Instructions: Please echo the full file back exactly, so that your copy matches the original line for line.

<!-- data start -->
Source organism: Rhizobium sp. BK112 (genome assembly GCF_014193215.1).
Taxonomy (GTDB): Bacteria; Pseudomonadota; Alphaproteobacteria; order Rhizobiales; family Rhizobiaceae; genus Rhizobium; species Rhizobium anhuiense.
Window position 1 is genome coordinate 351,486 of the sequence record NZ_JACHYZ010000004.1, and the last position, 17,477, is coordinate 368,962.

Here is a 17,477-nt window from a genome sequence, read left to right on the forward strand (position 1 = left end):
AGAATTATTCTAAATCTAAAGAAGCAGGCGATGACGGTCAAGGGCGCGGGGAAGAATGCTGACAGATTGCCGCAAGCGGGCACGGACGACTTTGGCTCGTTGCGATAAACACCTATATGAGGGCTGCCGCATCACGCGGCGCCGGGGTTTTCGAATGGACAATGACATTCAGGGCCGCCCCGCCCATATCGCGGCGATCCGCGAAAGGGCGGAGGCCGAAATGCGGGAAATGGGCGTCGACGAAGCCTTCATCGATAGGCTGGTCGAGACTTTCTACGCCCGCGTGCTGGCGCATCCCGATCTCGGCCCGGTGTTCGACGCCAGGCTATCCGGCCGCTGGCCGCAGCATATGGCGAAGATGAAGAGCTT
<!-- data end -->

Source organism: Rhizobium sp. BK112 (genome assembly GCF_014193215.1).
Taxonomy (GTDB): Bacteria; Pseudomonadota; Alphaproteobacteria; order Rhizobiales; family Rhizobiaceae; genus Rhizobium; species Rhizobium anhuiense.
Window position 1 is genome coordinate 351,486 of the sequence record NZ_JACHYZ010000004.1, and the last position, 17,477, is coordinate 368,962.

Here is a 17,477-nt window from a genome sequence, read left to right on the forward strand (position 1 = left end):
AGAATTATTCTAAATCTAAAGAAGCAGGCGATGACGGTCAAGGGCGCGGGGAAGAATGCTGACAGATTGCCGCAAGCGGGCACGGACGACTTTGGCTCGTTGCGATAAACACCTATATGAGGGCTGCCGCATCACGCGGCGCCGGGGTTTTCGAATGGACAATGACATTCAGGGCCGCCCCGCCCATATCGCGGCGATCCGCGAAAGGGCGGAGGCCGAAATGCGGGAAATGGGCGTCGACGAAGCCTTCATCGATAGGCTGGTCGAGACTTTCTACGCCCGCGTGCTGGCGCATCCCGATCTCGGCCCGGTGTTCGACGCCAGGCTATCCGGCCGCTGGCCGCAGCATATGGCGAAGATGAAGAGCTT